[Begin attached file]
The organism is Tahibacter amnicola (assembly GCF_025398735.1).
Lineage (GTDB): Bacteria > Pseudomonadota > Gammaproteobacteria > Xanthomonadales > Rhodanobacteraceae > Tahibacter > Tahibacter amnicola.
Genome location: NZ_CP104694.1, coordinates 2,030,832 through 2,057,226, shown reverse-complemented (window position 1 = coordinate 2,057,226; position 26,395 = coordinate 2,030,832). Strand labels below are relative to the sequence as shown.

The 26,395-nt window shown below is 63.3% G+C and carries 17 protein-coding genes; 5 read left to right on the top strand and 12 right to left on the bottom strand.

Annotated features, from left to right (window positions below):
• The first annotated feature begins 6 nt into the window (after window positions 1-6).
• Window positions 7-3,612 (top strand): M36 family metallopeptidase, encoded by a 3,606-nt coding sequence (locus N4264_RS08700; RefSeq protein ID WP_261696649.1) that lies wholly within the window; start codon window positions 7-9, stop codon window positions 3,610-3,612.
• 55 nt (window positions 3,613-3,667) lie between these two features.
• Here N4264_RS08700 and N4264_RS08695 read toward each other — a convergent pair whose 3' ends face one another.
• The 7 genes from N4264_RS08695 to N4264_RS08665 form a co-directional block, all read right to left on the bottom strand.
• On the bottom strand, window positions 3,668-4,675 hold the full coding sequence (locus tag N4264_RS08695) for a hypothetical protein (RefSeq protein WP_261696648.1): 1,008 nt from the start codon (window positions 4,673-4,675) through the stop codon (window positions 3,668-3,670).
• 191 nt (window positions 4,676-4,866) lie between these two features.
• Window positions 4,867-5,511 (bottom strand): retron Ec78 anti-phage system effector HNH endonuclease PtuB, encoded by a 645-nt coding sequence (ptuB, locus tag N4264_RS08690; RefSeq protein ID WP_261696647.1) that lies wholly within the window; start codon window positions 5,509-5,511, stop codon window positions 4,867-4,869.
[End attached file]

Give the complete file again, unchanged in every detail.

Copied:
The organism is Tahibacter amnicola (assembly GCF_025398735.1).
Lineage (GTDB): Bacteria > Pseudomonadota > Gammaproteobacteria > Xanthomonadales > Rhodanobacteraceae > Tahibacter > Tahibacter amnicola.
Genome location: NZ_CP104694.1, coordinates 2,030,832 through 2,057,226, shown reverse-complemented (window position 1 = coordinate 2,057,226; position 26,395 = coordinate 2,030,832). Strand labels below are relative to the sequence as shown.

The 26,395-nt window shown below is 63.3% G+C and carries 17 protein-coding genes; 5 read left to right on the top strand and 12 right to left on the bottom strand.

Annotated features, from left to right (window positions below):
• The first annotated feature begins 6 nt into the window (after window positions 1-6).
• Window positions 7-3,612 (top strand): M36 family metallopeptidase, encoded by a 3,606-nt coding sequence (locus N4264_RS08700; RefSeq protein ID WP_261696649.1) that lies wholly within the window; start codon window positions 7-9, stop codon window positions 3,610-3,612.
• 55 nt (window positions 3,613-3,667) lie between these two features.
• Here N4264_RS08700 and N4264_RS08695 read toward each other — a convergent pair whose 3' ends face one another.
• The 7 genes from N4264_RS08695 to N4264_RS08665 form a co-directional block, all read right to left on the bottom strand.
• On the bottom strand, window positions 3,668-4,675 hold the full coding sequence (locus tag N4264_RS08695) for a hypothetical protein (RefSeq protein WP_261696648.1): 1,008 nt from the start codon (window positions 4,673-4,675) through the stop codon (window positions 3,668-3,670).
• 191 nt (window positions 4,676-4,866) lie between these two features.
• Window positions 4,867-5,511 (bottom strand): retron Ec78 anti-phage system effector HNH endonuclease PtuB, encoded by a 645-nt coding sequence (ptuB, locus tag N4264_RS08690; RefSeq protein ID WP_261696647.1) that lies wholly within the window; start codon window positions 5,509-5,511, stop codon window positions 4,867-4,869.